“It has long been an axiom of mine that the little things are infinitely the most important.” ~Sherlock Holmes – A Case of Identity

“How often have I said to you that when you have eliminated the impossible, whatever remains, however improbable, must be the truth?”  ~Sherlock Holmes –The Sign of Four

“You have a grand gift for silence, Watson. It makes you quite invaluable as a companion.”  ~Sherlock Holmes

“Mediocrity knows nothing higher than itself; but talent instantly recognizes genius.” ~ Arthur Conan Doyle, The Valley of Fear

“I am a brain, Watson. The rest of me is a mere appendix.” ~ Arthur Conan Doyle, The Adventure of the Mazarin Stone

“My mind,” he said, “rebels at stagnation. Give me problems, give me work, give me the most abstruse cryptogram or the most intricate analysis, and I am in my own proper atmosphere. I can dispense then with artificial stimulants. But I abhor the dull routine of existence. I crave for mental exaltation. That is why I have chosen my own particular profession, or rather created it, for I am the only one in the world.”  ~Arthur Conan Doyle, The Sign of Four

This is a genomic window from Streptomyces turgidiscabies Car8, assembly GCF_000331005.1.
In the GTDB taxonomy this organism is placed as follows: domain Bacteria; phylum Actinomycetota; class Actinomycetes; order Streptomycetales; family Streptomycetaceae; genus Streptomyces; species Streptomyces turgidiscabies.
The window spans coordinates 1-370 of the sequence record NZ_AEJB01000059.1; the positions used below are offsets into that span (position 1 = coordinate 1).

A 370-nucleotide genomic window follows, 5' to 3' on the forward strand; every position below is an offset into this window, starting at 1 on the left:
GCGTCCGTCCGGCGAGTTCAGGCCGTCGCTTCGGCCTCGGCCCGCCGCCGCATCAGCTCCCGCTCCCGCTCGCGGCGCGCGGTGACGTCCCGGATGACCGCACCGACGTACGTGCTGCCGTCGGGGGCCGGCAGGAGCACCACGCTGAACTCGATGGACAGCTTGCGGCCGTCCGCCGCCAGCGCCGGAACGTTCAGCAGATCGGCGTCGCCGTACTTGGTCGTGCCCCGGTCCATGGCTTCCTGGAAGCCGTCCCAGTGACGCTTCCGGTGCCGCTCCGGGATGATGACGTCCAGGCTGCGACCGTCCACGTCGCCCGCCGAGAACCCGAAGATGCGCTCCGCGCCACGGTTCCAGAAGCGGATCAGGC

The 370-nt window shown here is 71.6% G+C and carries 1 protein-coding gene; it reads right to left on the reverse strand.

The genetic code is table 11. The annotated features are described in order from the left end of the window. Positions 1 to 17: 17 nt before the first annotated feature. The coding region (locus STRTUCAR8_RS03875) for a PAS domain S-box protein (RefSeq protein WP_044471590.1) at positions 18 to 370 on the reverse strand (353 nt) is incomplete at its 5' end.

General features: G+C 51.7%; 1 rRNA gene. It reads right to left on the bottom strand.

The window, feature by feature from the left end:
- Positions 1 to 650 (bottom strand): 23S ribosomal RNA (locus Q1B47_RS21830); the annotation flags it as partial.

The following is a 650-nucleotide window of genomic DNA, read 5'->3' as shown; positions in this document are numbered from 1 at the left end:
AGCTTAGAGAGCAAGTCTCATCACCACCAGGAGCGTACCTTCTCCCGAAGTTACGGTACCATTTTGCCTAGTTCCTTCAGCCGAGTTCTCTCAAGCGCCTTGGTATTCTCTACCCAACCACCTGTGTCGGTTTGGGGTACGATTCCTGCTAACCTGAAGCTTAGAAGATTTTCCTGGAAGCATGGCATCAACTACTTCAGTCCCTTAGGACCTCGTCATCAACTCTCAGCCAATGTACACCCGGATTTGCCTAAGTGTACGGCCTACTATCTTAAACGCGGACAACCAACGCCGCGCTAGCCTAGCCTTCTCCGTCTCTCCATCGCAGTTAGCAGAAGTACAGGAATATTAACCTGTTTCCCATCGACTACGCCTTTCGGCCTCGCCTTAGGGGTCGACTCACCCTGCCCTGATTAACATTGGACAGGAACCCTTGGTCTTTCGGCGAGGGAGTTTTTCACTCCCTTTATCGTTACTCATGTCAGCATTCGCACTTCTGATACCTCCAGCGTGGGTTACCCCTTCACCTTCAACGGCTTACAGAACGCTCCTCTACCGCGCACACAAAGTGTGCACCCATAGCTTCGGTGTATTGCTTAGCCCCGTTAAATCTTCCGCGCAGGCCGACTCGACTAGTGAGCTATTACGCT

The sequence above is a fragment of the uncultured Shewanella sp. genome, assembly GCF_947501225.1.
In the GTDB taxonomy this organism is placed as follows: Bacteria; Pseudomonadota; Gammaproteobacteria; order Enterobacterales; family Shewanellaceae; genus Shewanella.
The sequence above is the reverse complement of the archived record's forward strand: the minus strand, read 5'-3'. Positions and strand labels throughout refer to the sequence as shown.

“Now is the dramatic moment of fate, Watson, when you hear a step upon the stair which is walking into your life, and you know not whether for good or ill.”  ~ Sherlock Holmes

“There is nothing more to be said or to be done tonight, so hand me over my violin and let us try to forget for half an hour the miserable weather and the still more miserable ways of our fellowmen.”  ~Arthur Conan Doyle, The Five Orange Pips

“Beyond the obvious facts that he has at some time done manual labour, that he takes snuff, that he is a Freemason, that he has been in China, and that he has done a considerable amount of writing lately, I can deduce nothing else.”  ~ Arthur Conan Doyle, The Red Headed League